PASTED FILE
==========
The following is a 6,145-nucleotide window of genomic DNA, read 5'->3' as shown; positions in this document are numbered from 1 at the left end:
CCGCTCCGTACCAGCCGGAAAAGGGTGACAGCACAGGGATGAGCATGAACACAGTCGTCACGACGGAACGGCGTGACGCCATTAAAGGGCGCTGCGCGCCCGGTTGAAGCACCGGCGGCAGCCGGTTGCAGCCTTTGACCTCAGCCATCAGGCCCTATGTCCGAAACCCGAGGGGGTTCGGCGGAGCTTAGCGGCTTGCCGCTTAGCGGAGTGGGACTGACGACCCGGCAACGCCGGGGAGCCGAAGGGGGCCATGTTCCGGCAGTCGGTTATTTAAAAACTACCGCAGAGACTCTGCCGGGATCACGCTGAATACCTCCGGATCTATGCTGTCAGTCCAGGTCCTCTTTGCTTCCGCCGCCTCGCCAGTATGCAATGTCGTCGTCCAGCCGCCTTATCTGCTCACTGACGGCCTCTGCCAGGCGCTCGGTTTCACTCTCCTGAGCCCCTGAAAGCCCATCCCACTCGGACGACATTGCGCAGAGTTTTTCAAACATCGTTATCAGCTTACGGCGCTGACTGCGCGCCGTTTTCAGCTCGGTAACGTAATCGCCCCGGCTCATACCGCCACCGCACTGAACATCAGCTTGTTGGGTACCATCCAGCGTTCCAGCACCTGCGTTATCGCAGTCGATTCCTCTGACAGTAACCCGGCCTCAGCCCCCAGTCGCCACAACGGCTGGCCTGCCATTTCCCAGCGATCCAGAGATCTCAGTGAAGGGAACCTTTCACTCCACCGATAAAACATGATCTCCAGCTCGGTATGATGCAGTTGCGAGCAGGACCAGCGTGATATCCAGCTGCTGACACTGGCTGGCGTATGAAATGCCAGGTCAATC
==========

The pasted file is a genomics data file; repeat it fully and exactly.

The following is a 6,145-nucleotide window of genomic DNA, read 5'->3' as shown; positions in this document are numbered from 1 at the left end:
CCGCTCCGTACCAGCCGGAAAAGGGTGACAGCACAGGGATGAGCATGAACACAGTCGTCACGACGGAACGGCGTGACGCCATTAAAGGGCGCTGCGCGCCCGGTTGAAGCACCGGCGGCAGCCGGTTGCAGCCTTTGACCTCAGCCATCAGGCCCTATGTCCGAAACCCGAGGGGGTTCGGCGGAGCTTAGCGGCTTGCCGCTTAGCGGAGTGGGACTGACGACCCGGCAACGCCGGGGAGCCGAAGGGGGCCATGTTCCGGCAGTCGGTTATTTAAAAACTACCGCAGAGACTCTGCCGGGATCACGCTGAATACCTCCGGATCTATGCTGTCAGTCCAGGTCCTCTTTGCTTCCGCCGCCTCGCCAGTATGCAATGTCGTCGTCCAGCCGCCTTATCTGCTCACTGACGGCCTCTGCCAGGCGCTCGGTTTCACTCTCCTGAGCCCCTGAAAGCCCATCCCACTCGGACGACATTGCGCAGAGTTTTTCAAACATCGTTATCAGCTTACGGCGCTGACTGCGCGCCGTTTTCAGCTCGGTAACGTAATCGCCCCGGCTCATACCGCCACCGCACTGAACATCAGCTTGTTGGGTACCATCCAGCGTTCCAGCACCTGCGTTATCGCAGTCGATTCCTCTGACAGTAACCCGGCCTCAGCCCCCAGTCGCCACAACGGCTGGCCTGCCATTTCCCAGCGATCCAGAGATCTCAGTGAAGGGAACCTTTCACTCCACCGATAAAACATGATCTCCAGCTCGGTATGATGCAGTTGCGAGCAGGACCAGCGTGATATCCAGCTGCTGACACTGGCTGGCGTATGAAATGCCAGGTCAATC